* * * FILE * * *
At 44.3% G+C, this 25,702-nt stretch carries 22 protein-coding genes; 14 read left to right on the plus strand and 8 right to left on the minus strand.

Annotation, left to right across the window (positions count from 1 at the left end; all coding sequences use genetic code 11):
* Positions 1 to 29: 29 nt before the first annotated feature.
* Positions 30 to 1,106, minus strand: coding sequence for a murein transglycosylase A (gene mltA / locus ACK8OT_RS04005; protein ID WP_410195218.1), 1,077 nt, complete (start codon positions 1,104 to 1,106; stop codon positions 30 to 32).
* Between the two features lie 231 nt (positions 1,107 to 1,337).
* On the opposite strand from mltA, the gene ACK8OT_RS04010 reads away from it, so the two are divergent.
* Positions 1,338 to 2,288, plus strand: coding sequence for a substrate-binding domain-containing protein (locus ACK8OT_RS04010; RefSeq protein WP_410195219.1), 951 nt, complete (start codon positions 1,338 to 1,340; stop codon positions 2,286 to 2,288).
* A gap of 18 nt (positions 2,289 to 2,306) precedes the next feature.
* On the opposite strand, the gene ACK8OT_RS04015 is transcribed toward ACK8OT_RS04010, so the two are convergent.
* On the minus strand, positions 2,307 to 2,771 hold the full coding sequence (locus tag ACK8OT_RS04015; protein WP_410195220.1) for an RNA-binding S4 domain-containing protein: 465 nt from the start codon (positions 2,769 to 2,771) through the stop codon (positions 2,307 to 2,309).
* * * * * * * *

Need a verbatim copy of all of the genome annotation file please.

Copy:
At 44.3% G+C, this 25,702-nt stretch carries 22 protein-coding genes; 14 read left to right on the plus strand and 8 right to left on the minus strand.

Annotation, left to right across the window (positions count from 1 at the left end; all coding sequences use genetic code 11):
* Positions 1 to 29: 29 nt before the first annotated feature.
* Positions 30 to 1,106, minus strand: coding sequence for a murein transglycosylase A (gene mltA / locus ACK8OT_RS04005; protein ID WP_410195218.1), 1,077 nt, complete (start codon positions 1,104 to 1,106; stop codon positions 30 to 32).
* Between the two features lie 231 nt (positions 1,107 to 1,337).
* On the opposite strand from mltA, the gene ACK8OT_RS04010 reads away from it, so the two are divergent.
* Positions 1,338 to 2,288, plus strand: coding sequence for a substrate-binding domain-containing protein (locus ACK8OT_RS04010; RefSeq protein WP_410195219.1), 951 nt, complete (start codon positions 1,338 to 1,340; stop codon positions 2,286 to 2,288).
* A gap of 18 nt (positions 2,289 to 2,306) precedes the next feature.
* On the opposite strand, the gene ACK8OT_RS04015 is transcribed toward ACK8OT_RS04010, so the two are convergent.
* On the minus strand, positions 2,307 to 2,771 hold the full coding sequence (locus tag ACK8OT_RS04015; protein WP_410195220.1) for an RNA-binding S4 domain-containing protein: 465 nt from the start codon (positions 2,769 to 2,771) through the stop codon (positions 2,307 to 2,309).